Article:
Saturday, June 29, 2013

Melzack&Katz, Pain. Part 11c: Older brain models just don't cut it.

The paper, Pain

Most recent blogpost: Part 11We need a new conceptual brain model! Part 11b: Intro to a new conceptual nervous system


OK, here we are, back from lunch and ready to hoist our canoes for the trek through brush, uphill, so we can find a place to enter the river once again, continue our paddling up to headwaters. 

We left off just as Melzack evoked Hebb in his 1989 Hebb Memorial Lecture, to explain why he thought we needed a new conceptual model of the nervous system. Thirty-four years had sailed by. For 34 years, Melzack had been away from Hebb's lab, out in the world, working with Scottish terriers, working with Wall, getting the gate theory together. 

My favorite bit from Hebb's 1955 reference is this: 
"About 1930 it began to be evident that the nerve cell is not physiologically inert, does not have to be excited from outside in order to discharge (19, p. 8). The nervous system is alive, and living things by their nature are active. With the demonstration of spontaneous activity in c.n.s. it seemed to me that the conception of a drive system or systems was supererogation.For reasons I shall come to later, this now appears to me to have been an oversimplification; but in 1945 the only problem of motivation, I thought, was to account for the direction taken by behavior. From this point of view, hunger or pain might be peculiarly effective in guiding or channeling activity but not needed for its arousal. It was not surprising, from this point of view, to see human beings liking intellectual work, nor to find evidence that an animal might learn something without pressure of pain or hunger.The energy of response is not in the stimulus. It comes from the food, water, and oxygen ingested by the animal; and the violence of an epileptic convulsion, when brain cells for whatever reason decide to fire in synchrony, bears witness to what the nervous system can do when it likes. This is like a whole powder magazine exploding at once. Ordinary behavior can be thought of as produced by an organized series of much smaller explosions, and so a "self-motivating" c.n.s. might still be a very powerfully motivated one." - Don Hebb 1955
Hebb is the famous Canuck whose Hebbian theory about learning is remembered most easily as "Neurons that fire together wire together." Reference 19 goes to The Organization of Behaviour, a book he wrote in 1949. Melzack was one of his students

Picking up Melzack 1989 (cont.):
"Our present knowledge of the number of brain cells and their connections makes the imagination reel (Hoyenga & Hoyenga 1988). There are, it is estimated, 100 billion nerve cells in the brain (a 10-fold increase over the number in most textbooks only 5 to 10 years ago) and the number continues to rise."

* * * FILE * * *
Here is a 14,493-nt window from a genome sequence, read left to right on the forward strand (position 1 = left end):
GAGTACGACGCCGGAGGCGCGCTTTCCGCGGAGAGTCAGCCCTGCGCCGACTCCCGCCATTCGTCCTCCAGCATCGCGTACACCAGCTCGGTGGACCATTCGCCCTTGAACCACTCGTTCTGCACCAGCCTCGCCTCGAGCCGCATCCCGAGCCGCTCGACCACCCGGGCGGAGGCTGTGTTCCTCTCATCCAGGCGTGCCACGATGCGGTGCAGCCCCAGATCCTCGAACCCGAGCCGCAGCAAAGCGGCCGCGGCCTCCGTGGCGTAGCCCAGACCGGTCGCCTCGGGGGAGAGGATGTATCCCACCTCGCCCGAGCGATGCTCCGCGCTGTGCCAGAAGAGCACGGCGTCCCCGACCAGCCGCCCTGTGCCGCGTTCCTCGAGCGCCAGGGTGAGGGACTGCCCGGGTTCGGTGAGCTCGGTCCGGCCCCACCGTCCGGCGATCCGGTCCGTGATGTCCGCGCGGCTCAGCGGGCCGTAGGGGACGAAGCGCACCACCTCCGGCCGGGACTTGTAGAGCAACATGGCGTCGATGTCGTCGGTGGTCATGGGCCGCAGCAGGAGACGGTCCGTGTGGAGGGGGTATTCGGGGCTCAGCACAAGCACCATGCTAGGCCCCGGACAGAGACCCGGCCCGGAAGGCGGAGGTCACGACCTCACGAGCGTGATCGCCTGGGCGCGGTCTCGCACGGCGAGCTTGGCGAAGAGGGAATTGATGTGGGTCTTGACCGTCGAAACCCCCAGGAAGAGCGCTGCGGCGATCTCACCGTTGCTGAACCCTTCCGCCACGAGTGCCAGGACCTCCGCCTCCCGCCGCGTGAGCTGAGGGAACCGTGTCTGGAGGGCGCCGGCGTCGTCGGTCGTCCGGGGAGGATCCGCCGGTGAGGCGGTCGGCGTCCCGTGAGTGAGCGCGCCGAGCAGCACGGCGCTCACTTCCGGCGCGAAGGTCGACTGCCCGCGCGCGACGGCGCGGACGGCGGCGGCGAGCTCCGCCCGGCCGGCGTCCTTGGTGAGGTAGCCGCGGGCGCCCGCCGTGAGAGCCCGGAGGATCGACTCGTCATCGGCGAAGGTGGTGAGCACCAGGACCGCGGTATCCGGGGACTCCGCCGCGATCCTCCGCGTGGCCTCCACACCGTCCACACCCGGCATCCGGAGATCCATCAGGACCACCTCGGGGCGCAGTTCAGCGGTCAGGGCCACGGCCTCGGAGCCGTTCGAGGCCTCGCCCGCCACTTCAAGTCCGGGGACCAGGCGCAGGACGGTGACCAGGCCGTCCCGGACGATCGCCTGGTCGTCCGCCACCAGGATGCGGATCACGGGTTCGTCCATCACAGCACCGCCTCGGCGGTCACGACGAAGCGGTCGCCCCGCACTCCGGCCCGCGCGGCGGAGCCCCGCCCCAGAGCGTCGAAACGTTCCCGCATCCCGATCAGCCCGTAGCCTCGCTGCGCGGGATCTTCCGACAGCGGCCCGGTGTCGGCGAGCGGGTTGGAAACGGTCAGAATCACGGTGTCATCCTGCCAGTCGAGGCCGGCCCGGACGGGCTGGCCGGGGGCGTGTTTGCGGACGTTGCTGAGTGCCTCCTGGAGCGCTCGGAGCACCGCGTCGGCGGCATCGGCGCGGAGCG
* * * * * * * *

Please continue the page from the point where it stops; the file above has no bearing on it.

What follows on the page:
Actually I think at last count it was 86 billion. Still a heck of a lot. Weird to think, though, that earlier people thought there were so many fewer. And remember, we still aren't counting glia, which outnumber neurons 10-1, and do a whole pile of important computational activity of their own, plus run all the neuronal synapses.

"If we recognize that many neurons in sensory projection systems may have synaptic connections with tens or hundreds of thousands of other neurons, and if we carry our computation through the cortical layers and their projections to deeper levels which may, in turn, project to the cortex again, the number is astronomical."
Yeah. Something like more possible connections than there are particles in the universe or something... Here's Ramachandran - I'll let him explain this in his 10 minute TED talk.

"To think that we are even close to an understanding of brain functions and their relation to experience and behaviour is absurd. At this stage, as Don Hebb so wisely told us, we can only speculate and try to build reasonable neural models - in short, a "conceptual nervous system." Our old concepts of the brain are totally inadequate in their ability to explain phantom limb phenomena and it is time to sketch out a new one. First, however, let us look at earlier conceptual nervous systems to explain phantom limb behaviour."
[Can you feel the strain of carrying that canoe, and everything you had stowed in it, up the hill? taking care to avoid snagging it on tree branches? Having that happen anyway? taking care to avoid stumbling on tree roots and rocks? Having that happen anyway? How are your mental knee caps doing? Isn't thinking fun? It's hard work, but isn't it also exhilarating? Are you sweating yet?] 


Earlier theories included:
  • peripheral mechanisms - nope - See Melzack and Loeser 1978
  • hyperactive deafferented cells in the spinal cord - nope - Dorpat 1971 reported the specific urge to void in patients entirely without bladders, and Jankovic and Glass 1985 reported phantom limb tremor with metoclopramide IV. Hyperexcited spinal cord cells can't account for phantom limbs' seamless coordination with other limbs or the coherence and unity of the experience.